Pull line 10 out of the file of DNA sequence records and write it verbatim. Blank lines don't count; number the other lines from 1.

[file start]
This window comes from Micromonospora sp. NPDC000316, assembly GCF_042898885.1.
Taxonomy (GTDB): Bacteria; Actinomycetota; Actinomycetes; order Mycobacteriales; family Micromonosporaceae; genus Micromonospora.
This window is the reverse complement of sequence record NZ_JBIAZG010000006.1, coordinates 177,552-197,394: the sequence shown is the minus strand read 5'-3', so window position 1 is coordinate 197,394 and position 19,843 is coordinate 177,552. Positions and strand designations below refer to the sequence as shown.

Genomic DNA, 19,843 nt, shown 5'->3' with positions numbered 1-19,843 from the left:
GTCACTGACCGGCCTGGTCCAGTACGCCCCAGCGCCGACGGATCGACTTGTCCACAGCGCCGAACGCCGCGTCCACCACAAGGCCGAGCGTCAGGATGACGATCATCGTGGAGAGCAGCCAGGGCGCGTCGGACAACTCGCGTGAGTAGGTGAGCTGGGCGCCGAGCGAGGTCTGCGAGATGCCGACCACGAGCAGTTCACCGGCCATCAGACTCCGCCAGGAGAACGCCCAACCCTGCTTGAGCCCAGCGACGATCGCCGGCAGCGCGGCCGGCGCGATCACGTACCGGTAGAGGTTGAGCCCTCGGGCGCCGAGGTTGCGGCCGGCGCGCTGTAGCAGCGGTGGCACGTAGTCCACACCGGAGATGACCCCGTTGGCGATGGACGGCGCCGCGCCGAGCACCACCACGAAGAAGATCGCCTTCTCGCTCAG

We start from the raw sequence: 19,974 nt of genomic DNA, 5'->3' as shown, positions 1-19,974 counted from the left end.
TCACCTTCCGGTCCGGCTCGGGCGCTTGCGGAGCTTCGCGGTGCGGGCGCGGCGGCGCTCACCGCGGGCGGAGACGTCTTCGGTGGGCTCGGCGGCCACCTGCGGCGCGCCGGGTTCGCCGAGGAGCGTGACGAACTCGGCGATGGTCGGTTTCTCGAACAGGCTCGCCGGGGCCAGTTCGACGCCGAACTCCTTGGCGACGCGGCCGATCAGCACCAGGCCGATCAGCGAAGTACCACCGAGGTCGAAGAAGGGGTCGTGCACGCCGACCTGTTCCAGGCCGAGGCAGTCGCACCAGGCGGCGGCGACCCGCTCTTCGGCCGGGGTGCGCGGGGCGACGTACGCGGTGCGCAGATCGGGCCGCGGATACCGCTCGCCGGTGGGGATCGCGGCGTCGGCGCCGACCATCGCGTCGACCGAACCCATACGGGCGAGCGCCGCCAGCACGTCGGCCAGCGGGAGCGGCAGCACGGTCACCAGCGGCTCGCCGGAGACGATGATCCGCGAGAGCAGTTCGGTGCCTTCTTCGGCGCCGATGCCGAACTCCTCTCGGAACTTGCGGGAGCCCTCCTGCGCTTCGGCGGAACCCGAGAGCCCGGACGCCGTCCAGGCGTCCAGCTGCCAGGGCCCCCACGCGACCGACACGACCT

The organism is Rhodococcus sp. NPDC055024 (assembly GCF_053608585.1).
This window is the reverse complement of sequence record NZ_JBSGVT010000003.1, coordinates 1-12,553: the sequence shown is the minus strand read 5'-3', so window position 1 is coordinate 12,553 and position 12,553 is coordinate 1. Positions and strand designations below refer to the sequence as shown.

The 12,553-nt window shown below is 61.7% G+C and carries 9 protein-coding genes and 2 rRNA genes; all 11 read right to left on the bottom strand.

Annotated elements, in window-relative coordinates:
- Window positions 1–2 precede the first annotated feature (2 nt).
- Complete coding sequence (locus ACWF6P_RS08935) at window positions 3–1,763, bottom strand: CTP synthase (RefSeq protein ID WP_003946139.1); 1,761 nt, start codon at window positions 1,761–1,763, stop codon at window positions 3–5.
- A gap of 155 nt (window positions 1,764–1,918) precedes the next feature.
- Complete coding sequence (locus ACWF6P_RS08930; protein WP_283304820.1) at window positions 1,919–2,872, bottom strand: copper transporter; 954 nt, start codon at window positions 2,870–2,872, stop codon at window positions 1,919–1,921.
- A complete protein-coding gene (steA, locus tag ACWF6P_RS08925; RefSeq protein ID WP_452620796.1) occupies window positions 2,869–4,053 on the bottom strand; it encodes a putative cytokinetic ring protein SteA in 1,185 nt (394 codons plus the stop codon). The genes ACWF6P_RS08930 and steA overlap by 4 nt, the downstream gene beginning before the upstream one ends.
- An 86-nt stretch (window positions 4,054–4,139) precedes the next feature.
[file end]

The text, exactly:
The 12,553-nt window shown below is 61.7% G+C and carries 9 protein-coding genes and 2 rRNA genes; all 11 read right to left on the bottom strand.